Obesity is a diet-related chronic disease resulting from improper nutrition and an excess amount of body fat. Doctors claim when the BMI (body mass index) is over thirty pounds, a person (adult or child) is considered obese. It’s caused by genetic and environmental factors that are difficult to control. Obesity can increase the risk of developing related conditions such as diabetes, hypertension, sleep apnea, cancer, and heart attacks. To fully understand the severity of obesity, it’s important to comprehend how obesity effects cognition and the overall well-being of an individual.
Obesity causes low grade inflammation which leads to substantial changes in neurocircuitry, neuroendocrine activity, neurotransmitter metabolism, activity, and neurogenesis. One of the effects includes insulin resistance which leads to type 2 diabetes. Also, it’s associated with the reduced volume of gray matter and enlargement of orbitofrontal white matter. This hinders cognitive functions such as language, memory, and intelligence. The high-fat diet associated with obesity includes mostly omega-6 and SFAs. This decreases a person’s ability to perform a cognitive task and increases their risk for dementia. The reason for this is the diet causes an imbalance of gut microbiota which results in the inability to control inflammation. In other words, obesity effects cognition because of poor dietary habits that cause the gut microbiota dysbiosis (which mainly effects cognition). Fortunately, cognitive decline from obesity can be avoided or reversed following weight loss.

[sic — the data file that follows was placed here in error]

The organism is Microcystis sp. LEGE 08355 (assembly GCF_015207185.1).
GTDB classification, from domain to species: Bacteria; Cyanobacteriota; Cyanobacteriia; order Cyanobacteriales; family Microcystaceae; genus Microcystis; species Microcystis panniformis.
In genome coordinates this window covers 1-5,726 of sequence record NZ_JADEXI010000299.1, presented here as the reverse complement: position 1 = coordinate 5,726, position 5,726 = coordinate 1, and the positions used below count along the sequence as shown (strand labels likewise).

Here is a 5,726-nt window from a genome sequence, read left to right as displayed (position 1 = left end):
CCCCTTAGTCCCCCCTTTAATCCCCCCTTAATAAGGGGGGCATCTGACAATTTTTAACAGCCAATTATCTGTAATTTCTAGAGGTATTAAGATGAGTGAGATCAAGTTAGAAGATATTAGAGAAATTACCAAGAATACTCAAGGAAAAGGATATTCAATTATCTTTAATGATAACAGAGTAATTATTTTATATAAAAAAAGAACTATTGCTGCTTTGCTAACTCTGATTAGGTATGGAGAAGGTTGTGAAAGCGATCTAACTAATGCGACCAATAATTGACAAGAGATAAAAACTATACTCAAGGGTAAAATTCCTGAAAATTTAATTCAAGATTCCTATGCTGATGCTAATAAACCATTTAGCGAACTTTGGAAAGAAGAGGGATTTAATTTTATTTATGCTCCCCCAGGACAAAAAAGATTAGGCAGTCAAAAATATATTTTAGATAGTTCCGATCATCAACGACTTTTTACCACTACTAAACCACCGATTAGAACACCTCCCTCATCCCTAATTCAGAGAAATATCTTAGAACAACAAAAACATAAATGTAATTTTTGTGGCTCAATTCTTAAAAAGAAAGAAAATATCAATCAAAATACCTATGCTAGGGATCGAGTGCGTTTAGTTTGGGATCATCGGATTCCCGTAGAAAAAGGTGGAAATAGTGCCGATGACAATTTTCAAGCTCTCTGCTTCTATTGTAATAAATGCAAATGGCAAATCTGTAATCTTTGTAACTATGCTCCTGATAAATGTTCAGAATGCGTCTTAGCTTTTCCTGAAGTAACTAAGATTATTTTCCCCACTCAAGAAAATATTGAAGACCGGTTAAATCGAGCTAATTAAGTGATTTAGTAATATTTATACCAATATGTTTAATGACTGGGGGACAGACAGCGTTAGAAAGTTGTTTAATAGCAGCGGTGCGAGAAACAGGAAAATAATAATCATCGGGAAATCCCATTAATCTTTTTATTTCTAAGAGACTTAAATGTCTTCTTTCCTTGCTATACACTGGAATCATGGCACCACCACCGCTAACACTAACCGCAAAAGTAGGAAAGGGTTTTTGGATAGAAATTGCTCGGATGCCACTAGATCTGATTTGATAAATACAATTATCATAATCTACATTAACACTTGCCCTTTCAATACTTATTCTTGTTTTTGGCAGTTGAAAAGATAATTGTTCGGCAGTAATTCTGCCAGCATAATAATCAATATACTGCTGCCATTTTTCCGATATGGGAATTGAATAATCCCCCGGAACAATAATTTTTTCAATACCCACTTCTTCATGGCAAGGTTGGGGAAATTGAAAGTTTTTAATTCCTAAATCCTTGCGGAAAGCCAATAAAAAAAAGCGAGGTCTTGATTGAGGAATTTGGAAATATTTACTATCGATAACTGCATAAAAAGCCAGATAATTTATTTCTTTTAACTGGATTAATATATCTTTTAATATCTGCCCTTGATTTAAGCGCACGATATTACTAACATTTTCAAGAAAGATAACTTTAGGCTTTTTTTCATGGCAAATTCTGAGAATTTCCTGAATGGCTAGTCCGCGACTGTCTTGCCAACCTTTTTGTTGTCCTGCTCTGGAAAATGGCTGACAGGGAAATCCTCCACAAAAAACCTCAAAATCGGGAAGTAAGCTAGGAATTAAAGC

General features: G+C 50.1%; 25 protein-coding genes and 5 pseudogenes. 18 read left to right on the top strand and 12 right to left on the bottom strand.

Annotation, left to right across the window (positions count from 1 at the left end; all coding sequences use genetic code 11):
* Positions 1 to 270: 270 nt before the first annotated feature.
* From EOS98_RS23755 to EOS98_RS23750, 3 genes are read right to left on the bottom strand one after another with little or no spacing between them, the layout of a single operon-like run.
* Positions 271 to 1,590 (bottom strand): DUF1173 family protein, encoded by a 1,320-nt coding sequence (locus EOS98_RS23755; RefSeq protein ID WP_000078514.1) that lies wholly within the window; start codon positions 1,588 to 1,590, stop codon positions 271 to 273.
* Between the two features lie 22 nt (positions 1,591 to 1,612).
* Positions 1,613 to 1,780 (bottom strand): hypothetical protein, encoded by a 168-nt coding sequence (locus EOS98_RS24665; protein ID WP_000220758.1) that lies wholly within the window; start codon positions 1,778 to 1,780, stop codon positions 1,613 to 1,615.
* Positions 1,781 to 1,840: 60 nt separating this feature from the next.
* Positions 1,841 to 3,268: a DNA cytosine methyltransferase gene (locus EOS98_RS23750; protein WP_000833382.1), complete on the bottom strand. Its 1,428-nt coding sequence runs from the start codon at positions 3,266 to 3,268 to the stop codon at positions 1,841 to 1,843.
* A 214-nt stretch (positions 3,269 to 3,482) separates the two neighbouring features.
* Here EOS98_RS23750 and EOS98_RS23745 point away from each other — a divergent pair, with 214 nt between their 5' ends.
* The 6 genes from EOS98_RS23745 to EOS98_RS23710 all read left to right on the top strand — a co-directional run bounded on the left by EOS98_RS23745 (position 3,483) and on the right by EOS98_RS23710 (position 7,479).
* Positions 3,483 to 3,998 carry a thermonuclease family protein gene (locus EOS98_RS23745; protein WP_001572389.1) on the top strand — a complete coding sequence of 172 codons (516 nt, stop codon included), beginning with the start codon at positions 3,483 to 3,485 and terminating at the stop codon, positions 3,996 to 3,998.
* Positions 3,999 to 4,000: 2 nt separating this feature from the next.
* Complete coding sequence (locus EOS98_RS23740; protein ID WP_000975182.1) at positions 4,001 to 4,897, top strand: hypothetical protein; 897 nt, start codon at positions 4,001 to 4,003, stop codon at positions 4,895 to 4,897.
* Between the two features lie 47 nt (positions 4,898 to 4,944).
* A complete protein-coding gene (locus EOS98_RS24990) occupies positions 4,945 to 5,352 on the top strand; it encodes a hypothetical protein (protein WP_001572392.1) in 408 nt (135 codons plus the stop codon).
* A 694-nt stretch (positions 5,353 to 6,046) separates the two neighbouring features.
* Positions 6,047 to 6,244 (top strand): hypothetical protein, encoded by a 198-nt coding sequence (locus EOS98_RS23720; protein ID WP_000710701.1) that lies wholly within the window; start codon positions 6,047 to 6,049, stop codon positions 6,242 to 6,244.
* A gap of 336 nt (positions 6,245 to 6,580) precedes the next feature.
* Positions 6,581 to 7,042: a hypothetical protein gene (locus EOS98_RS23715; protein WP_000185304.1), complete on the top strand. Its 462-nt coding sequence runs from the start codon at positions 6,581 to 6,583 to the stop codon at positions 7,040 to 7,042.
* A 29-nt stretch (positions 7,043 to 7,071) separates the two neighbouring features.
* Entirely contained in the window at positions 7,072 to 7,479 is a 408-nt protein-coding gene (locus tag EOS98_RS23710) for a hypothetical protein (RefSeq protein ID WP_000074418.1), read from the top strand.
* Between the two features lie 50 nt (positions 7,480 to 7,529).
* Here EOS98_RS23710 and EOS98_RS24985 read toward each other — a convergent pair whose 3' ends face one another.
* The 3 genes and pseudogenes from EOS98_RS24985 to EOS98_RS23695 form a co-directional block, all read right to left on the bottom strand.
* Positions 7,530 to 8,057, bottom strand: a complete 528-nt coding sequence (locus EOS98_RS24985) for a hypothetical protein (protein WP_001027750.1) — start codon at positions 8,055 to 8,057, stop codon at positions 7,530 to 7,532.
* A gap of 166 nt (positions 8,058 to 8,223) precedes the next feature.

Lastly, obesity stigma, a form of discrimination, is responsible for most of the negative psychological effects on an individual’s well-being. In fact, most of obesity stigma stems from the media’s negative portrayal of obese individuals. The stress that comes from this discrimination can cause weight gain, anxiety, sleep disorders, increase in blood pressure, hormonal imbalances, and depression. Recently, depression and obesity have been genetically linked by a hormone called leptin. Low levels of leptin are associated with depressive behaviors. People with depression are more likely to overeat, make poor food choices, and become sedentary which are factors leading to obesity. Fortunately, treating obesity with weight loss improves depressive symptoms and treating depression with antidepressants improves weight control.